Alex Salmond could be forced to abandon his ambitious 100% green energy target if Scotland votes for independence, a team of academics has warned.
The group of energy specialists from four universities across the UK argues that an independent Scotland would have to fund far more of the billions needed to subsidise renewable energy such as offshore windfarms and wave and tidal devices on its own, because it would lose significant financial support from consumers across the UK.
One obvious risk is that a future Scottish government would have to drop or postpone Salmond’s ambitious goal of meeting the equivalent of 100% of Scotland’s electricity demand from renewables by 2020, to make that investment more affordable.
“Gaining greater control over energy policy is likely to be an inferior option [for Scotland] as far as getting renewables funded is concerned, in comparison with the prospect of achieving a scheme organised by Westminster in which the costs are shared across the UK,” states their report, to be published this week in the journal Political Quarterly.
“This is because, in practice, funding a significant expansion of Scottish-based off-shore renewables under independence would lead to considerable increases in Scottish electricity prices, something that a Scottish government would find hard to sustain politically.”
The report, ‘Delivering Renewable Energy Under Devolution’ and funded by the UK Economic and Social Research Council, follows warnings from the US investment bank Citigroup in 2011 and from the Perth-based electricity giant SSE, which owns a significant chunk of the UK’s renewables sector, that uncertainty over the impact of independence undermined investor confidence.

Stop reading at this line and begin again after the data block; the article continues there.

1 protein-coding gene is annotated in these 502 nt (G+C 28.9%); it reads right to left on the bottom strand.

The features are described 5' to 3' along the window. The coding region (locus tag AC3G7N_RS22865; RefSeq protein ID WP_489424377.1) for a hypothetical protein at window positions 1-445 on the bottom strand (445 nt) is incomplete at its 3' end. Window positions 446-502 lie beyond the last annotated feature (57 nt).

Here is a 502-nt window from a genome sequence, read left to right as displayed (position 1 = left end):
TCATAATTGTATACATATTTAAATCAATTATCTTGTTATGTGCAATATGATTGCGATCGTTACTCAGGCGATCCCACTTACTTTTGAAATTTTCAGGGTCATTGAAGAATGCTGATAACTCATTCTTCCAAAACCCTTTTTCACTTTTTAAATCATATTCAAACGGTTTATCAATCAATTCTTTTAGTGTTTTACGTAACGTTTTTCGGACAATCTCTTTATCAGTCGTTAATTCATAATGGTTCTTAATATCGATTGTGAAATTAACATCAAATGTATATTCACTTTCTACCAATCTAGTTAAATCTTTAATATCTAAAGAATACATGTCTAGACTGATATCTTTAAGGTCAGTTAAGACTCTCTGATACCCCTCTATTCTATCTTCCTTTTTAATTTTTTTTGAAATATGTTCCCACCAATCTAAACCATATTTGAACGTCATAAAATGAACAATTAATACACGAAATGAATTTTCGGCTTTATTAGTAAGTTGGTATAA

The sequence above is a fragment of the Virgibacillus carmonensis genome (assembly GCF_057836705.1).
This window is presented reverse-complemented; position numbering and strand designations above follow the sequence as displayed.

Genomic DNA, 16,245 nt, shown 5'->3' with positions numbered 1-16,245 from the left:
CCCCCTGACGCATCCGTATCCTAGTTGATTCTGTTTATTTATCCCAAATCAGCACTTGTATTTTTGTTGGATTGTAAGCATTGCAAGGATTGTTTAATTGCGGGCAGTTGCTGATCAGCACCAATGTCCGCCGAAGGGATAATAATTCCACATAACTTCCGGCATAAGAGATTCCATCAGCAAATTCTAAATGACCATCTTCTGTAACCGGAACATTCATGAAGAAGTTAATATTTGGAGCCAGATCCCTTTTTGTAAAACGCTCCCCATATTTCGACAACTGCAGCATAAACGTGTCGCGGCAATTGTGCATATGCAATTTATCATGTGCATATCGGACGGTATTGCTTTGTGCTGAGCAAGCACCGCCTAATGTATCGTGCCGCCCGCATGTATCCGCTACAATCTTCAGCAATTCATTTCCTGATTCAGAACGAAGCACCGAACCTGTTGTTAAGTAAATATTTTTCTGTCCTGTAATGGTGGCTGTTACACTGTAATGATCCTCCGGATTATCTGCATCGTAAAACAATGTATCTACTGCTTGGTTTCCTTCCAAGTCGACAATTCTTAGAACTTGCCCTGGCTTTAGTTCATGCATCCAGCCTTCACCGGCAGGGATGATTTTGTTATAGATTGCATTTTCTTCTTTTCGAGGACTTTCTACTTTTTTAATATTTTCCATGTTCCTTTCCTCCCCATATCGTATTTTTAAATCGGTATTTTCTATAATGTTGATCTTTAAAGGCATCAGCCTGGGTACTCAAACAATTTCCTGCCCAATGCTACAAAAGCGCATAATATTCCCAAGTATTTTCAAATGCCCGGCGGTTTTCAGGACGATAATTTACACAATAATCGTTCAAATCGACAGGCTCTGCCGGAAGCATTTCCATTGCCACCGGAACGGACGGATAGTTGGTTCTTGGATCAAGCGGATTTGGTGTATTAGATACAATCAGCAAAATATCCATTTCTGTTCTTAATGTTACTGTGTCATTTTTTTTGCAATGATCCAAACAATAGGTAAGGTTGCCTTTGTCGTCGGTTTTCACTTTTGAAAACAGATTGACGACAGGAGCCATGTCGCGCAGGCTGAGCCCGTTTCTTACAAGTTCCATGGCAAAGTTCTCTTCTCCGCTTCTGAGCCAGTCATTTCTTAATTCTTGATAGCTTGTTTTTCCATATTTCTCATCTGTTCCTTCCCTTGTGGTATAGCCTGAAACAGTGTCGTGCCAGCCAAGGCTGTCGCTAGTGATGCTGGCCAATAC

The new study, which involved university academics from Birmingham, Cardiff, Robert Gordon and Queens in Belfast, says that would jeopardise the pioneering policies so far pursued by Salmond’s government on green energy, including extra spending on marine energy, the £10m Saltire prize for tidal and wave power, and its heavy support through the planning system for onshore wind.
At present, the Scottish renewables industry supplies around half of the UK’s renewable electricity output.
But the costs of accelerating that investment are likely to be far higher, the report states. Scotland still needed to install another 11GW of capacity to meet the 2020 target, while 50% of Scotland’s overall electricity consumption is still coming from fossil fuels and nuclear.
Expanding offshore windpower is more expensive in Scotland as the waters are deeper and rougher, and electricity transmission costs are greater. Offshore windfarms in English and Welsh waters will be cheaper, and are already more advanced than in Scotland.
The report adds that Salmond is correct to argue that post-independence, the rest of the UK would still likely need Scottish renewables to help it hit its target of generating 30% of electricity from renewable sources by 2020.
But there is no sign at all that the UK government would agree to the current level of subsidies for Scottish renewables after independence to maintain today’s investment levels or prices. UK consumers are unlikely to support funding Scotland’s higher costs when they are offered cheaper green power from Ireland, or could instead increase investment in UK waters.
It states: “Although all UK consumers will face higher prices from the use of offshore wind, consumers in England and Wales would find their bills increased by much less than those in Scotland, because the consumer base in Scotland is only a tenth of the size of the consumer base in England and Wales.”
A Scottish government spokeswoman said post-independence, the rest of the UK would face great pressure to take Scottish renewable energy and would want to maintain a pan-British Isles energy strategy. A recent Ofgem capacity forecast predicted that by 2015, electricity generation capacity would only exceed peak demand by 4%.
“This 4% margin is extremely tight. Scotland can – and will – generate electricity to help keep the lights on,” she said.
“The Scottish government believes the current, integrated GB electricity market should continue post-independence, as it’s in our mutual interests. Given Scotland’s vast renewable resources, with independence, it will be in the rest of the UK’s overwhelming interests to ensure support arrangements are in place to secure Scottish renewable energy.”
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